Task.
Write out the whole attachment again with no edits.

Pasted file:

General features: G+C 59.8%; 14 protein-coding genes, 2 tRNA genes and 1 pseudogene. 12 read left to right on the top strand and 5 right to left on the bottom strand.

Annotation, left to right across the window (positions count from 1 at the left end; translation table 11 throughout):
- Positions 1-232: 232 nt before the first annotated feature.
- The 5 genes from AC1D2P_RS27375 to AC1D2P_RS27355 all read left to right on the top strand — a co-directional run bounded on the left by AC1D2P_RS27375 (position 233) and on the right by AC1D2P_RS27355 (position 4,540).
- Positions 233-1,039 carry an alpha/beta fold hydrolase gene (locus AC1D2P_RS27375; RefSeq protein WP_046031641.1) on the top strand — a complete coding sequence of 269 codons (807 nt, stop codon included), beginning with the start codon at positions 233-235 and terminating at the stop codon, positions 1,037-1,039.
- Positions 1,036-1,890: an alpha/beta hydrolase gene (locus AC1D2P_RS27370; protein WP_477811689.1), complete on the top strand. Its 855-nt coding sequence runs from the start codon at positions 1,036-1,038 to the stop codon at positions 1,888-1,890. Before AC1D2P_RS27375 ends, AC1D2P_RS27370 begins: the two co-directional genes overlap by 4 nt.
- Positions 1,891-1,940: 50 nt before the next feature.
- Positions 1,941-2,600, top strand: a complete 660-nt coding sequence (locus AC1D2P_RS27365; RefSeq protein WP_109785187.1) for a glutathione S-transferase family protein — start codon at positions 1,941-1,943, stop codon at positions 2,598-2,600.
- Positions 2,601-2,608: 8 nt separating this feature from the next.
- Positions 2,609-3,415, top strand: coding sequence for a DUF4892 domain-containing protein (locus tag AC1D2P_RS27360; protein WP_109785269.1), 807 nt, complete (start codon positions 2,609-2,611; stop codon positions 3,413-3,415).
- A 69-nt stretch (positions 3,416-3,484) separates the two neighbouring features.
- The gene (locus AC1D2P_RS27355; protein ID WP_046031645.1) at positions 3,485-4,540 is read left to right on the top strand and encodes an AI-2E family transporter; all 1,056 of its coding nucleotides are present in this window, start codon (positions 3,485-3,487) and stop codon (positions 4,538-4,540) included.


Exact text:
General features: G+C 59.8%; 14 protein-coding genes, 2 tRNA genes and 1 pseudogene. 12 read left to right on the top strand and 5 right to left on the bottom strand.

Annotation, left to right across the window (positions count from 1 at the left end; translation table 11 throughout):
- Positions 1-232: 232 nt before the first annotated feature.
- The 5 genes from AC1D2P_RS27375 to AC1D2P_RS27355 all read left to right on the top strand — a co-directional run bounded on the left by AC1D2P_RS27375 (position 233) and on the right by AC1D2P_RS27355 (position 4,540).
- Positions 233-1,039 carry an alpha/beta fold hydrolase gene (locus AC1D2P_RS27375; RefSeq protein WP_046031641.1) on the top strand — a complete coding sequence of 269 codons (807 nt, stop codon included), beginning with the start codon at positions 233-235 and terminating at the stop codon, positions 1,037-1,039.
- Positions 1,036-1,890: an alpha/beta hydrolase gene (locus AC1D2P_RS27370; protein WP_477811689.1), complete on the top strand. Its 855-nt coding sequence runs from the start codon at positions 1,036-1,038 to the stop codon at positions 1,888-1,890. Before AC1D2P_RS27375 ends, AC1D2P_RS27370 begins: the two co-directional genes overlap by 4 nt.
- Positions 1,891-1,940: 50 nt before the next feature.
- Positions 1,941-2,600, top strand: a complete 660-nt coding sequence (locus AC1D2P_RS27365; RefSeq protein WP_109785187.1) for a glutathione S-transferase family protein — start codon at positions 1,941-1,943, stop codon at positions 2,598-2,600.
- Positions 2,601-2,608: 8 nt separating this feature from the next.
- Positions 2,609-3,415, top strand: coding sequence for a DUF4892 domain-containing protein (locus tag AC1D2P_RS27360; protein WP_109785269.1), 807 nt, complete (start codon positions 2,609-2,611; stop codon positions 3,413-3,415).
- A 69-nt stretch (positions 3,416-3,484) separates the two neighbouring features.
- The gene (locus AC1D2P_RS27355; protein ID WP_046031645.1) at positions 3,485-4,540 is read left to right on the top strand and encodes an AI-2E family transporter; all 1,056 of its coding nucleotides are present in this window, start codon (positions 3,485-3,487) and stop codon (positions 4,538-4,540) included.